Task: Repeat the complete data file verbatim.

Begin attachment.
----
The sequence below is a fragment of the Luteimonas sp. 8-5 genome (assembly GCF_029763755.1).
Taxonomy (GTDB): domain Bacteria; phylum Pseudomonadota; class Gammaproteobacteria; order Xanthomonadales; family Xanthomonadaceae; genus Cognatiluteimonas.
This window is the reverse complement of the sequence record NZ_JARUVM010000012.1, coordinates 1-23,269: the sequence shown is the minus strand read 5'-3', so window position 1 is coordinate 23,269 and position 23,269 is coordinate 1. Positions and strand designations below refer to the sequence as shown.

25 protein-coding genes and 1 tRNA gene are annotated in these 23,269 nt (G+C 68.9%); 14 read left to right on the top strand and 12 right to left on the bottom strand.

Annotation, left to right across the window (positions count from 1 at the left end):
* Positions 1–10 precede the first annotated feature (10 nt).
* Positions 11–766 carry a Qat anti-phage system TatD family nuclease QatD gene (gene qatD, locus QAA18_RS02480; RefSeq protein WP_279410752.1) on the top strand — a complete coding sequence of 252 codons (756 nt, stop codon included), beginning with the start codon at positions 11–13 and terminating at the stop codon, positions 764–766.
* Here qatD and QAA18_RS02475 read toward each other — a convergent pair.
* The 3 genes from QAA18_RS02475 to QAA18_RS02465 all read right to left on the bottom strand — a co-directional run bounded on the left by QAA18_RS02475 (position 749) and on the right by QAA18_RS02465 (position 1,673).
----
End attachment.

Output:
The sequence below is a fragment of the Luteimonas sp. 8-5 genome (assembly GCF_029763755.1).
Taxonomy (GTDB): domain Bacteria; phylum Pseudomonadota; class Gammaproteobacteria; order Xanthomonadales; family Xanthomonadaceae; genus Cognatiluteimonas.
This window is the reverse complement of the sequence record NZ_JARUVM010000012.1, coordinates 1-23,269: the sequence shown is the minus strand read 5'-3', so window position 1 is coordinate 23,269 and position 23,269 is coordinate 1. Positions and strand designations below refer to the sequence as shown.

25 protein-coding genes and 1 tRNA gene are annotated in these 23,269 nt (G+C 68.9%); 14 read left to right on the top strand and 12 right to left on the bottom strand.

Annotation, left to right across the window (positions count from 1 at the left end):
* Positions 1–10 precede the first annotated feature (10 nt).
* Positions 11–766 carry a Qat anti-phage system TatD family nuclease QatD gene (gene qatD, locus QAA18_RS02480; RefSeq protein WP_279410752.1) on the top strand — a complete coding sequence of 252 codons (756 nt, stop codon included), beginning with the start codon at positions 11–13 and terminating at the stop codon, positions 764–766.
* Here qatD and QAA18_RS02475 read toward each other — a convergent pair.
* The 3 genes from QAA18_RS02475 to QAA18_RS02465 all read right to left on the bottom strand — a co-directional run bounded on the left by QAA18_RS02475 (position 749) and on the right by QAA18_RS02465 (position 1,673).